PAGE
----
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cntlm in linux

After installing cntlm in linux and configure it properly, you need to specify http_proxy environment variables in order to use it in command line. To make these environment variables accessible to all users, create a file cntlm_proxy.sh in /etc/profile.d. Any .sh files in this folder will be sourced by /etc/profile. The content of the file is as follows:

export http_proxy=127.0.0.1:3128

export ftp_proxy=$http_proxy

export https_proxy=$http_proxy

(if you need to set these environment variable for all users, you can put them in /etc/bashrc)

To start cntlm, run: /usr/sbin/cntlm -c /etc/cntlm.conf

If you use yum in CentOS, you need to update /etc/yum.conf to add the proxy server information:

ex. proxy=http://localhost:3128

oracle:system defined limits for shared memery was misconfiguration

Edit /etc/sysctl.conf and ensure the following lines are present:

kernel.shmall = 18350080
kernel.shmmax = 75161927680
kernel.shmmni = 4096
kernel.sem = 250 32000 100 128
DBCA Error: ORA-27104: system-defined limits for shared memory was
misconfigured Fix: Increase kernel.shmmax & kernel.shmall based on your Server RAM. Please
refer Oracle Metalink Note [ID 567506.1] – Maximum SHMMAX values for Linux
x86 and x86-64
Example for x86_64 Server with 32GB RAM:
shmmax=34359738368 (=16*1024*1024*1024),
shmall=8388608 (=16*1024*1024*1024 / 4096) – 4096 is page size

save iptables in centos

http://stackoverflow.com/questions/24756240/how-can-i-use-iptables-on-centos-7

With RHEL 7 / CentOS 7, firewalld was introduced to manage iptables. IMHO, firewalld is more suited for workstations than for server environments.

It is possible to go back to a more classic iptables setup. First, stop and mask the firewalld service:

systemctl stop firewalld
systemctl mask firewalld

Then, install the iptables-services package:

yum install iptables-services

Enable the service at boot-time:

systemctl enable iptables

Managing the service

systemctl [stop|start|restart] iptables

Saving your firewall rules can be done as follows:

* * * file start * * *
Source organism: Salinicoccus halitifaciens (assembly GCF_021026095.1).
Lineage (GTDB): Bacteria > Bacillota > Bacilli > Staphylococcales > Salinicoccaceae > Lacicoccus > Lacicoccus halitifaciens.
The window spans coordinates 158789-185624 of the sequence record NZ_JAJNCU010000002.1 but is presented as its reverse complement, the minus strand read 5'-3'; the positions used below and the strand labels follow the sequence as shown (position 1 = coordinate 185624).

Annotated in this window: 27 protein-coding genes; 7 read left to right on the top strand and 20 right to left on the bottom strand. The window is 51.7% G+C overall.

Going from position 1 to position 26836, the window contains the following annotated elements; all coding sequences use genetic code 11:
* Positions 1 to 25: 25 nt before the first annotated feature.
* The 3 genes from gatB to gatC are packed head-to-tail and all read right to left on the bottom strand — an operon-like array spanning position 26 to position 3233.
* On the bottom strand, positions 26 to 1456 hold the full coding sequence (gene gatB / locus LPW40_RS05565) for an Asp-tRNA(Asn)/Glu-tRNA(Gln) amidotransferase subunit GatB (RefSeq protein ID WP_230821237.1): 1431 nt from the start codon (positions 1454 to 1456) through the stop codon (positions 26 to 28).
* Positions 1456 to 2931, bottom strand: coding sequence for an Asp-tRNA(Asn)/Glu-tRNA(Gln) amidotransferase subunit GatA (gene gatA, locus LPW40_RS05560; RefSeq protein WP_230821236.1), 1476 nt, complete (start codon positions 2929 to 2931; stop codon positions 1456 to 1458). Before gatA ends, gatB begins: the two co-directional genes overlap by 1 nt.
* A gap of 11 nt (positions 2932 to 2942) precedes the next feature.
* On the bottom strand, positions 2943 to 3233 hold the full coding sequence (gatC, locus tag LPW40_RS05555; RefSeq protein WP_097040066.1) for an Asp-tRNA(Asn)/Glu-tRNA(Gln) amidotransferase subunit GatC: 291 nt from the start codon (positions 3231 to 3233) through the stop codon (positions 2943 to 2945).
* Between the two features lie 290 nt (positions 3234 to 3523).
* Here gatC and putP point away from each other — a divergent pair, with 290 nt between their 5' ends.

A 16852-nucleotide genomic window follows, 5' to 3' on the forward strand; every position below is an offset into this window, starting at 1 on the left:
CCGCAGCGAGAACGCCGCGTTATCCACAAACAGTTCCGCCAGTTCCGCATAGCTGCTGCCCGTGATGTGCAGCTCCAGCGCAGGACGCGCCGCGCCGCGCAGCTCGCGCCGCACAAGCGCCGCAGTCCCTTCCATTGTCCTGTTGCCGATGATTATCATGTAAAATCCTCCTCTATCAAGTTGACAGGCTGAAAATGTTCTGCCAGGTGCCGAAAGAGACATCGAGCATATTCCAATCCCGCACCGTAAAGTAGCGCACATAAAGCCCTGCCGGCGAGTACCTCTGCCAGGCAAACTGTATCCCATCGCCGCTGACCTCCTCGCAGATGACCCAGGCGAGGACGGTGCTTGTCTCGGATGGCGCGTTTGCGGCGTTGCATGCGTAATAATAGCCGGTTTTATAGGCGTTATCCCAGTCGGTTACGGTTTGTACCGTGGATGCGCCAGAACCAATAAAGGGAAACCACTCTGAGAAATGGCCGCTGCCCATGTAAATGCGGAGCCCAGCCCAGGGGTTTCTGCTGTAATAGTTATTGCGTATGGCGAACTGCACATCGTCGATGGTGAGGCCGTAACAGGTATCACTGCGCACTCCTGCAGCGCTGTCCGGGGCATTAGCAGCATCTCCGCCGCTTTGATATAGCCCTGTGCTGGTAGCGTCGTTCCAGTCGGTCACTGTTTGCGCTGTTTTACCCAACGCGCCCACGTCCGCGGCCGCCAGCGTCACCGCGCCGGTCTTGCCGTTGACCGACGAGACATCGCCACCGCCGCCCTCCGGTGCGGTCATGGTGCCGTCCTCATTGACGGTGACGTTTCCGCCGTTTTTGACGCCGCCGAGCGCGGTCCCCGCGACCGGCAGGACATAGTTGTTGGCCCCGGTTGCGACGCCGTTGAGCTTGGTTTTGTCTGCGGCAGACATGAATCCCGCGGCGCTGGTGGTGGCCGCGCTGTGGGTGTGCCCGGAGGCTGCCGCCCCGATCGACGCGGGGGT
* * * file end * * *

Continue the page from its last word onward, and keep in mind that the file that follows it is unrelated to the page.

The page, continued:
service iptables save

or

/usr/libexec/iptables/iptables.init save


Task: Turn On Firewall

Type the following two commands to turn on firewall:

chkconfig iptables on
service iptables start
# restart the firewall
service iptables restart
# stop the firewall
service iptables stop

43.8.2.6. Activating the IPTables Service

The firewall rules are only active if the iptables service is running. To manually start the service, use the following command:

[root@myServer ~] # service iptables restart

To ensure that iptables starts when the system is booted, use the following command:

[root@myServer ~] # chkconfig --level 345 iptables on

The ipchains service is not included in Red Hat Enterprise Linux. However, if ipchains is installed (for example, an upgrade was performed and the system had ipchains previously installed), the ipchains and iptablesservices should not be activated simultaneously. To make sure the ipchains service is disabled and configured not to start at boot time, use the following two commands:

[root@myServer ~] # service ipchains stop
[root@myServer ~] # chkconfig --level 345 ipchains off
 
The auto start command described here didn't work for me, so I created an auto start script to put in /etc/init.id and use two commands:
chmod 750 /etc/init.id/xxx
chkconfig --add xxx
to make it work

Open port in linux

From: http://www.tixati.com/optimize/open-ports-linux.html

If you want to open an incoming TCP port, type the following:

iptables -I INPUT -p tcp –dport 12345 –syn -j ACCEPT

If you want to open a UDP port (perhaps for DHT in Tixati), type the following:

iptables -I INPUT -p udp –dport 12345 -j ACCEPT

After you are done opening ports in your firewall, you can save your changes so they will be applied when you restart your computer by typing the following command:

service iptables save